It seemed workable.

First time Juke
02-10-2009, 01:05 AM
The patent for it goes like this ( http://www.patentstorm.us/patents/7059294/description.html ):

US Patent 7059294 - Orbital engine

US Patent Issued on June 13, 2006

Abstract Claims Description Full Text Abstract

An engine is disclosed including at least one piston which is positioned within a toroidal piston chamber. A method of operating an engine is disclosed wherein a piston is advanced in a toroidal piston chamber past a first valve and the first valve is closed to form a first ignition chamber area located within the piston chamber between the first valve and the rear side of the piston. A second valve is closed ahead of the piston to form a first exhaust removal chamber area located within the piston chamber between the second valve and the front side of the piston, the exhaust removal chamber including exhaust gases from a preceding ignition which occurred in the first ignition chamber area. A fuel mixture is introduced into the first ignition chamber area and ignited thereby advancing the piston further along the toroidal piston chamber.
Claims


What is claimed is:

1. A method of operating an engine, comprising the steps of: providing an engine comprising a base member including a toroidal piston chamber; a plurality of pistonsdisposed for orbital rotation within the piston chamber, each piston having a front side and a rear side; and a plurality of rotatable valves, each valve being configured to alternately close and open at least a portion of the piston chamber; advancinga first piston along its orbital rotation past a first valve and advancing a second piston along its orbital rotation past a second valve; closing the first valve behind the first piston to form a first ignition chamber area located within the pistonchamber between the first valve and the rear side of the first piston and closing the second valve behind the second piston to form a second ignition chamber area located within the piston chamber between the second valve and the rear side of the secondpiston and a first exhaust removal chamber area located within the piston chamber between the first valve and the front side of the second piston, the first exhaust chamber area including exhaust gases from a preceding ignition which occurred in thesecond ignition chamber area; closing a third valve ahead of the first piston to form a second exhaust removal chamber area located within the piston chamber between the third valve and the front side of the first piston, the second exhaust removalchamber including exhaust gases from a preceding ignition which occurred in the first ignition chamber area; introducing a first fuel mixture into the first ignition chamber area and a second fuel mixture into the second ignition chamber area; ignitingthe first fuel mixture thereby advancing the first piston further along its orbital rotation and simultaneously igniting the second fuel mixture thereby advancing the second piston further along its orbital rotation, wherein the ignition of the firstfuel mixture generates exhaust gases between the first piston and the first valve and forcing the exhaust gases in the first exhaust removal chamber out of the piston chamber through a first exhaust duct and wherein the ignition of the second fuelmixture generates exhaust gases between the second piston and the second valve and forcing the exhaust gases in the second exhaust removal chamber out of the piston chamber through a second exhaust duct; and opening the third valve to permit the firstpiston to advance past the third valve and opening the first valve to permit the second piston to advance past the first valve.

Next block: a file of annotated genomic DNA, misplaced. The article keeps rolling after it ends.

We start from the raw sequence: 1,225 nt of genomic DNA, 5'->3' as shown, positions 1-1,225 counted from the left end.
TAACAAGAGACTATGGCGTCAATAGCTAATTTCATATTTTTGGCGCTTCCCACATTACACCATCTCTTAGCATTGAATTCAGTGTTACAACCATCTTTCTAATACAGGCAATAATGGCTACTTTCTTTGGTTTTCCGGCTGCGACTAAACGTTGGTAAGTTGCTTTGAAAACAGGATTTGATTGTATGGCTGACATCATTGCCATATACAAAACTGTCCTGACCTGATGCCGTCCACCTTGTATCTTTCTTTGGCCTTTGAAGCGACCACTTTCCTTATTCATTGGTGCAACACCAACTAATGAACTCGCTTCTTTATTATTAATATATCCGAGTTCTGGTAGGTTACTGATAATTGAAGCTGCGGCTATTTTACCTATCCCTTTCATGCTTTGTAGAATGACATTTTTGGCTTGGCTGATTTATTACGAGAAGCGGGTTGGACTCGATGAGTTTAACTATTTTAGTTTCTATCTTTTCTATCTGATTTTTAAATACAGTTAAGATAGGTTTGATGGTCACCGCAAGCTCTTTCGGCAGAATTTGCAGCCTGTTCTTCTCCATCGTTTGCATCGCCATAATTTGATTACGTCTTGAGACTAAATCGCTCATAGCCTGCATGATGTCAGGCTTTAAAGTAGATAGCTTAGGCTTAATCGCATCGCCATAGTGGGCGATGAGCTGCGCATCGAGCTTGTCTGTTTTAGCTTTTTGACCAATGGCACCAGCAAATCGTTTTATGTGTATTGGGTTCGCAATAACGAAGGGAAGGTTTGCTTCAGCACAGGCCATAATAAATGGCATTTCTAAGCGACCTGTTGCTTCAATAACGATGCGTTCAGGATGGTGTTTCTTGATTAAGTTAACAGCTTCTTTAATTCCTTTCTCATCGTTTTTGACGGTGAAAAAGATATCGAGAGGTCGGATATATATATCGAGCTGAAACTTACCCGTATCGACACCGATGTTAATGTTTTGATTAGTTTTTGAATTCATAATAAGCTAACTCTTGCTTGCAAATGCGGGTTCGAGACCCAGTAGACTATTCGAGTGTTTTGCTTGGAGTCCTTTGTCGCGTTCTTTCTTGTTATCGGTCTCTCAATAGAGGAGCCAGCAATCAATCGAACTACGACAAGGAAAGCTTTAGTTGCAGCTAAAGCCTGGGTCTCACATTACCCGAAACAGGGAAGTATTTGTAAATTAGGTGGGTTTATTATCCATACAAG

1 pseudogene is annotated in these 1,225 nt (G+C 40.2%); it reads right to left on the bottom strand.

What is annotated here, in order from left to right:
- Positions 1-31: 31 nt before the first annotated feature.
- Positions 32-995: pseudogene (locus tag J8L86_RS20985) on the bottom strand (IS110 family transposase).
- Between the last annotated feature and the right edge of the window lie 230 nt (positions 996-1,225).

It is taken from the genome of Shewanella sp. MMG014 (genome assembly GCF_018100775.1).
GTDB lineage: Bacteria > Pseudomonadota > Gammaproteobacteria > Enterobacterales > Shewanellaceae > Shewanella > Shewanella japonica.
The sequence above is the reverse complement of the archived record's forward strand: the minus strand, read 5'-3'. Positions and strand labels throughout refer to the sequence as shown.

2. The method of claim 1, wherein the third valve is the next valve that the first piston passes subsequent to passing the first valve and wherein the first valve is the next valve that the second piston passes subsequent to passing the secondvalve.

3. The method of claim 1, wherein the first valve, the second valve and the third valve are closed simultaneously.

4. The method of claim 3, further comprising the step of opening the second valve, wherein the first valve, the second valve and the third valve are opened simultaneously.

5. The method of claim 4, wherein the first piston and the second piston are coupled together by a connecting member which is coupled to an output member.

6. The method of claim 1, wherein the step of opening the first valve includes the steps of: providing an opening in the first valve; and rotating the first valve so that the opening is in alignment with the piston chamber.

7. An orbital engine comprising: a) a toroidal piston chamber; b) at least one piston disposed for orbital rotation within the piston chamber; c) at least one chambering valve for alternately closing and opening at least a portion of thepiston chamber; d) at least one intake duct for allowing a fuel mixture to enter the piston chamber; e) at least one ignition means for igniting the fuel mixture resulting in the combustion of the fuel mixture and the creation of combustion gases; f)at least one exhaust duct for allowing the combustion gases to exit the piston chamber, g) a connecting disc connected at a first location to the piston; and h) a circumferential slot through the piston chamber through which the connecting disc extends; wherein as the piston passes by the chambering valve, the chambering valve closes the piston chamber, the fuel mixture is introduced to an ignition chamber area within the piston chamber behind the piston and between the piston and the chambering valve,the ignition means ignites the fuel mixture, and the combustion gases impart power to the piston, thus causing the piston to continue the orbital rotation within the piston chamber.